Toner M. Stevenson, Observing the Less Visible: Alice Takes on Astronomy
Women's participation in astronomy has remained rather invisible. Between 1898-1903, Marguerite Phillips was employed to photograph the night sky. The project of the Carte du Ciel & Astrographic Catalogue, forced telescopes and astronomers, to re-engage with the night sky. Australian Observatories played a huge role in this history, but this has long been interpreted in a very masculine, scientific form, in which the role of women and native knowledges have been sidelined.
Eighteen observatories originally ascribed to the Carte du Ciel project, the aim of which was to follow in the tradition of Western map-making. Maps can introduce modes of control which are not possible without them - through the map, we can come to control and catalogue the night sky, and develop and reinforce specialist knowledge. But this performance of knowledge occurs at a distance. It's intention was to enable future astronomers to compare epochs, and so create a cumulative map over time. Individual observatories were participants in this network. The colonial observatories were subject to the control of the Royal Observatory in London, but the director of the Australian Observatories, Henry Chamberlain Russell, bypassed these gatekeepers and worked to give power, equipment and independence to the Sydney and Melbourne observatories.
Women have been involved in astronomy in every culture, in every era. But they have been invisible. Even in the 1980s, there were many perceived limits on what they could do, and science was still perceived as a predominantly male preserve. Observatory spaces were often heavily genderised, having to be modified to accomodate 'feminine' needs. Whist Williamina Fleming, at Harvard College, was able to interact on a more equal level with the male participants, but in the pacific islands this was not the case. Women were employed in the Australian, and Scottish, Observatories of the Carte du Ciel, for a salary no man would have accepted. Extentions were built for the work of the women, encouraging the seperation of the genders.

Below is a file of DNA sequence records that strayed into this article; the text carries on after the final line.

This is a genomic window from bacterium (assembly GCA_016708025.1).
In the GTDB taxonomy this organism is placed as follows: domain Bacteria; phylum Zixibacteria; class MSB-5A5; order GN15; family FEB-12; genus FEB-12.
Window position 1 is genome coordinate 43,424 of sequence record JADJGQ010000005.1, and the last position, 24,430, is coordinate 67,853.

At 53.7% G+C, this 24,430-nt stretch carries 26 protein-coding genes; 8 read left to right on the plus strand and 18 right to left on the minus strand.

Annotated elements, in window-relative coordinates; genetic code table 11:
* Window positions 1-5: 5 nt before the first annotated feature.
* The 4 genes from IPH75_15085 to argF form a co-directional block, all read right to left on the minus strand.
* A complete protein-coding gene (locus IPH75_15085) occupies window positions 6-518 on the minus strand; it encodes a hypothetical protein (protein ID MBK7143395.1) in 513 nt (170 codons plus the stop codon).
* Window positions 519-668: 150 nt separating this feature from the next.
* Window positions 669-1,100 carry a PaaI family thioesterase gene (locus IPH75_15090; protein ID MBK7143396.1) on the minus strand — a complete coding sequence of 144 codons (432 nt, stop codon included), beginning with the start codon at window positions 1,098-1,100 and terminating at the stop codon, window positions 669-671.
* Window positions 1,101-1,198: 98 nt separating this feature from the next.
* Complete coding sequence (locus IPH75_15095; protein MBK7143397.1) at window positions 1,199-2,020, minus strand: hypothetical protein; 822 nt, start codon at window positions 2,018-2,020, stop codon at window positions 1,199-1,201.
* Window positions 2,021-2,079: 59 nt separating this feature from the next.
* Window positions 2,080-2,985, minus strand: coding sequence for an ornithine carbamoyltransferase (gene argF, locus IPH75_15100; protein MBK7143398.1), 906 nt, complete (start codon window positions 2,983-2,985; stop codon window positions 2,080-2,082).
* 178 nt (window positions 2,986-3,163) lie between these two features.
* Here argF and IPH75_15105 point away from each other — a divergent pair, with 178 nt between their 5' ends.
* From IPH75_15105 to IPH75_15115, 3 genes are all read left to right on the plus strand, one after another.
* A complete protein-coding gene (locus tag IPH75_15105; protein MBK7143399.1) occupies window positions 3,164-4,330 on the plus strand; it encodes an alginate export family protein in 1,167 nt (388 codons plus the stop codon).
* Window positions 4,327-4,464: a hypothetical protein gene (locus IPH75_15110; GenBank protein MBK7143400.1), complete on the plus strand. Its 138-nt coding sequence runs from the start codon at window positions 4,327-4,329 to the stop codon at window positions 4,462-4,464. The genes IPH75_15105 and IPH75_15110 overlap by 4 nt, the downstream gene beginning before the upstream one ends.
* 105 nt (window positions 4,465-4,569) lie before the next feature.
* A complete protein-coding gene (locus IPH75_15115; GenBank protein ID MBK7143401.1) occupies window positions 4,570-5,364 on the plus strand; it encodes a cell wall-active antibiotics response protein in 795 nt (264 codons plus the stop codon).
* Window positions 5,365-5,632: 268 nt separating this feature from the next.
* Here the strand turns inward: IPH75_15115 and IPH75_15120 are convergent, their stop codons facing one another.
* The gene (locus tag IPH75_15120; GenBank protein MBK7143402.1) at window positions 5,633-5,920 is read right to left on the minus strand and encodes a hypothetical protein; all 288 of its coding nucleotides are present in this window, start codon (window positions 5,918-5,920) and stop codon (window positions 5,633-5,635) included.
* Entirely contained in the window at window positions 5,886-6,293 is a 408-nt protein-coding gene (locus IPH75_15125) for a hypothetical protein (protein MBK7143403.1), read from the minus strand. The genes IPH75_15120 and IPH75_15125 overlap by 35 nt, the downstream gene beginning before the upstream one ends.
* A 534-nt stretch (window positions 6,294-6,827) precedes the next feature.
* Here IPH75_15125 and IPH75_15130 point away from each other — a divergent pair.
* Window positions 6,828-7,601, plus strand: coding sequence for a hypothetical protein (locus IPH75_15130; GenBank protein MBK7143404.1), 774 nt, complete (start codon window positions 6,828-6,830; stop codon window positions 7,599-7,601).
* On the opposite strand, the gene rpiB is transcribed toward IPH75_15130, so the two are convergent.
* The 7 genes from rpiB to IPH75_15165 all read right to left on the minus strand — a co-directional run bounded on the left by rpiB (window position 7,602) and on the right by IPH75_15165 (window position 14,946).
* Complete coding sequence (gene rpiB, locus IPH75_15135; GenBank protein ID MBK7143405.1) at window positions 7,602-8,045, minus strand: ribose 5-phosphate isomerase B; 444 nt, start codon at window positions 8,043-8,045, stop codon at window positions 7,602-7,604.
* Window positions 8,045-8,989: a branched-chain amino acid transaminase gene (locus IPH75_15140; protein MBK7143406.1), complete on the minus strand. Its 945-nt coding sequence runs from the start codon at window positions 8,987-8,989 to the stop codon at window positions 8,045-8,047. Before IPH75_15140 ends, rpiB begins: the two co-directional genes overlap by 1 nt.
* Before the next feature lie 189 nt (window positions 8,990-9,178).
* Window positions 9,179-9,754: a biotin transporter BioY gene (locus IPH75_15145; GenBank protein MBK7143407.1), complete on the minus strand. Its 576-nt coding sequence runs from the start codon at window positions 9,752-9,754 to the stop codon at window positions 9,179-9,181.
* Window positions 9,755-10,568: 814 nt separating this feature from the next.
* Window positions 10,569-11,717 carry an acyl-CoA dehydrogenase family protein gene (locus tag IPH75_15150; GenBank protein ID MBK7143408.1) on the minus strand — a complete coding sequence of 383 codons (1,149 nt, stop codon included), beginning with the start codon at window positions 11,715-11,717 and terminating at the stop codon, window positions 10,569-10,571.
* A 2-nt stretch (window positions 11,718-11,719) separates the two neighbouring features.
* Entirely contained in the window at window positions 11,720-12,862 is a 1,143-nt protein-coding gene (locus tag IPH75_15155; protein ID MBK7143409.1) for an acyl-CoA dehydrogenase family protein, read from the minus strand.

Women were engaged in the repetitive task of measuring and comparing the astrographic plates, some of which could contain over five thousand stars. Yet there remains little evidence of their presence in the official dialogue. But the spaces, and the work of the people inbetween the collection and final interpretation, were the places in which meaning was developed and figured. The final astrographic catalogues were published in 1971, and after eighty-four years, the Carte was never finished. But traces remain in the site, and the material space. There remains the opportunity for the women to return. Australia still has one of the lowest female populations of astrophysics in the world, and women still, as a whole, tend not to be well represented in the scientific world. Whatever the underlying reasons for this, the sites which remain from the Carte then, and its material culture, problematise the role of the invisible and the visible. Through their strange visible invisibility and invisible-visibility, can show evidence of the past role of women, and perhaps that they can, and should, still and in the future, chase the White Rabbit down the rabbit hole, and be able to see the night sky in all its shining glory.